Friday, August 03, 2012

Health & Social Justice: The Inexcusably Elusive Pursuit of Welfare and Well-Being

(Unemployed handyman Napoleon Leonard stands in front of the shed where he keeps his belongings at the spot where his house once stood before it was destroyed by fire May 6, 2009 in Marks, Mississippi.)

At the HealthLawProf Blog, David Orentlicher draws our attention to a New York Times Sunday Magazine piece that

“provide[s] a profound reminder about the disparities in health and health care in the U.S. While many Americans may have access to the best health care in the world, that is not the case for the rural poor in Mississippi. And giving them access to care is only a small part of the solution. The health care system does little to address the causes of illness that bring the rural poor to the hospital.”

As the author Suzy Hansen writes,

“Mississippi has some of the worst health statistics in the country. A Mississippi black man’s life expectancy is lower than the average American’s life expectancy was in 1960. Sixty-nine percent of adult Mississippians are obese or overweight, and a quarter of the state’s households don’t have access to decent, healthful food. Adequate grocery stores can be 30 miles away. In one of the country’s most fertile regions, people sometimes have to shop for their groceries at the gas station. Consequently, Mississippians are dying from diabetes, hypertension, congestive heart failure and asthma. Shirley points out that in the 1960s people starved, and today they die from food.”

While Professor Orentlicher highlights an important generalization made by Hansen, namely, that “American health care is not preventive, and it’s not a system,” there’s an even wider lesson we might learn from such data, one that’s been around for some time now but has been obscured by the debate, constitutional and otherwise, over the The Patient Protection and Affordable Care Act (PPACA). That lesson is brought home within the framework of “health justice” or the endeavor to understand the relations between justice, health, and health policy, an endeavor that takes us considerably beyond the current focus (however important) on health care as such. This enlarged view, if you will, raises in the first instance questions concerning the “social determinants of health,” defined in the singular as a “socially controllable factor outside the traditional health care system that is an independent partial cause of an individual’s health status. Candidate examples include income, education, occupational rank, and social class” (Gopal Sreenivasan). In the words from a collaborative article by Norman Daniels, Bruce P. Kennedy, and Ichiro Kawachi:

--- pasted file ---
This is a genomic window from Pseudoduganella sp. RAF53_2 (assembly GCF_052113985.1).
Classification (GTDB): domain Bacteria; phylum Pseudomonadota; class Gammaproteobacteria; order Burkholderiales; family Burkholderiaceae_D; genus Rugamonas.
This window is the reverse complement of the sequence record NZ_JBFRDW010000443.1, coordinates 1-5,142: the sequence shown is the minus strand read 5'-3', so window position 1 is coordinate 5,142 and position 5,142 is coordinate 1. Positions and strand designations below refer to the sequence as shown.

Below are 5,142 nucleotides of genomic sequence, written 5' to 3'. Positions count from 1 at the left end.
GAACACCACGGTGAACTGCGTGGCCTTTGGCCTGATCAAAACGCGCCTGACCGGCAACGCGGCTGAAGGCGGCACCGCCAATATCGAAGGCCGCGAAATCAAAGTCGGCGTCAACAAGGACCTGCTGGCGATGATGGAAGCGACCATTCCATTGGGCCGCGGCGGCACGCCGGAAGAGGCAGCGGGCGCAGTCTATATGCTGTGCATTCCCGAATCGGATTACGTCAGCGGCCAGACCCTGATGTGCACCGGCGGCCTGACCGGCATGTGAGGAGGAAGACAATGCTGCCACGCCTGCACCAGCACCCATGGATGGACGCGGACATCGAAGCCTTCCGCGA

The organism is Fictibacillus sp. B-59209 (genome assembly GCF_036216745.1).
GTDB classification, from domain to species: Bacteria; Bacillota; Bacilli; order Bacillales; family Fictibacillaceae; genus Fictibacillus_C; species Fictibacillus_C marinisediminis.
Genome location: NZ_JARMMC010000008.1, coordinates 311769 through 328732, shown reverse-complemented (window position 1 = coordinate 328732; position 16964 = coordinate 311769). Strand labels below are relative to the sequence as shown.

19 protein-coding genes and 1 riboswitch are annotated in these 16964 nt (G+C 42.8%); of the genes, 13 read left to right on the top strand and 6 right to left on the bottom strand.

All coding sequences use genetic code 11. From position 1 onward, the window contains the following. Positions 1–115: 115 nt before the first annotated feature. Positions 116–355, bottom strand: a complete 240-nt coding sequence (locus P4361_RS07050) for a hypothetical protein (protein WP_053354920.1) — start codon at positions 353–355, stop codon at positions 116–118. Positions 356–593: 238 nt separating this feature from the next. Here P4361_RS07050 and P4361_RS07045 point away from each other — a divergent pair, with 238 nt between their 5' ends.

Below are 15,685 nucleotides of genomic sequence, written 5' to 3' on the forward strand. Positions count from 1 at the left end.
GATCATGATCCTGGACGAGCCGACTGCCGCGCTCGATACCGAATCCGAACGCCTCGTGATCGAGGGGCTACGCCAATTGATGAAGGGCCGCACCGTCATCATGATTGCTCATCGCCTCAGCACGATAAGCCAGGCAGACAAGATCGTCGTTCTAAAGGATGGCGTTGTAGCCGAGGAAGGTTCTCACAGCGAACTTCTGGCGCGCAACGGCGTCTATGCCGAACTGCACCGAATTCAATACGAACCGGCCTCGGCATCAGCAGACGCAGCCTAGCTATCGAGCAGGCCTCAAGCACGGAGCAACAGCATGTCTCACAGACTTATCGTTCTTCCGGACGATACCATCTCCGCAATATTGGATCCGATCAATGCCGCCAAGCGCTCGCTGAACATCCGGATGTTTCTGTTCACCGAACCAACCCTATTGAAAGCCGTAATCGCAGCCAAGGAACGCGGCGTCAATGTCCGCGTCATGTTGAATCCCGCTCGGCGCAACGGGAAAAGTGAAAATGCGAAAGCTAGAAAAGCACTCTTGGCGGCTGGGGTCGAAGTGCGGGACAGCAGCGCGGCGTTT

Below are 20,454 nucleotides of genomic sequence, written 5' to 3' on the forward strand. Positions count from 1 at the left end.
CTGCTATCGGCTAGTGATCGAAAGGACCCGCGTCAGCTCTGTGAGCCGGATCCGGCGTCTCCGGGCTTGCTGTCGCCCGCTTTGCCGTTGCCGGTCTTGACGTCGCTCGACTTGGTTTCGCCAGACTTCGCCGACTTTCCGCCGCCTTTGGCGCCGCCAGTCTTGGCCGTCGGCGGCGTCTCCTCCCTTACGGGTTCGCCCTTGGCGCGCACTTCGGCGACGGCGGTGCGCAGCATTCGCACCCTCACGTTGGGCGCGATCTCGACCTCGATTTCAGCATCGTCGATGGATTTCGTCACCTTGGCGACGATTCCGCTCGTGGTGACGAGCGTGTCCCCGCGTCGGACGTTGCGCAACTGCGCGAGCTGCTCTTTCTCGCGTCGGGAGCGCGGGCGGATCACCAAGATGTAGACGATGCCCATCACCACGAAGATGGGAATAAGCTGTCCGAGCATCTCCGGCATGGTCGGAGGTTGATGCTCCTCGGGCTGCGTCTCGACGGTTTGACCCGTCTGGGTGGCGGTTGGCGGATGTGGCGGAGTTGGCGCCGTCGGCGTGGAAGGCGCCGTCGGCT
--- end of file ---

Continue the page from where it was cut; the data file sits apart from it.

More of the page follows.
“We have known for over 150 years that an individual’s life and death are patterned according to social class: the more affluent and better educated people are, the longer and healthier their lives. These patterns persist—even when there is universal access to health care—a finding quite surprising to those who think financial access to medical services is the primary determinant of health status. In fact, recent cross-national evidence suggests that the greater the degree of socio-economic inequality that exists within a society, the steeper the gradient of health inequality. As a result, middle-income groups in a more unequal society will have worse health than comparable or even poorer groups in a society with greater equality. Of course, we cannot infer causation from correlation, but there are plausible hypotheses about pathways which link social inequalities to health and, even if more work needs to be done to clarify the exact mechanisms, it is not unreasonable to talk here about the social ‘determinants’ of health. Justice requires that we ask whether these social determinants of health are fairly distributed, and where they are not, that we take steps to address these sources of inequality.”

With some notable exceptions, and these owing to attempts to make sense of the current global economic crisis of neoliberal turbocapitalism, we should not expect our politicians, policy makers, pundits, let alone the hoi polloi, to vigorously and frankly confront questions of race and class, social determinants, equality/inequality, and distributive justice, especially as they relate to each other in a systematic manner or as parts of a complex web of socio-economic causality. In the introduction to his book, Just Health: Meeting Health Needs Fairly (2008), Norman Daniels argues the

“broad determinants of health and its distribution in a population include income and wealth, education, political participation, the distribution of rights and powers, and opportunity. These are quite centrally the goods that any general theory of social justice is concerned about. We cannot achieve effective promotion of health in a society as well as its fair distribution without a just distribution of these other goods.” To answer the question, “When is a health inequality unjust?,” Daniels relies on Rawls’s “justice as fairness” conception together with “key results from the social epidemiology literature.”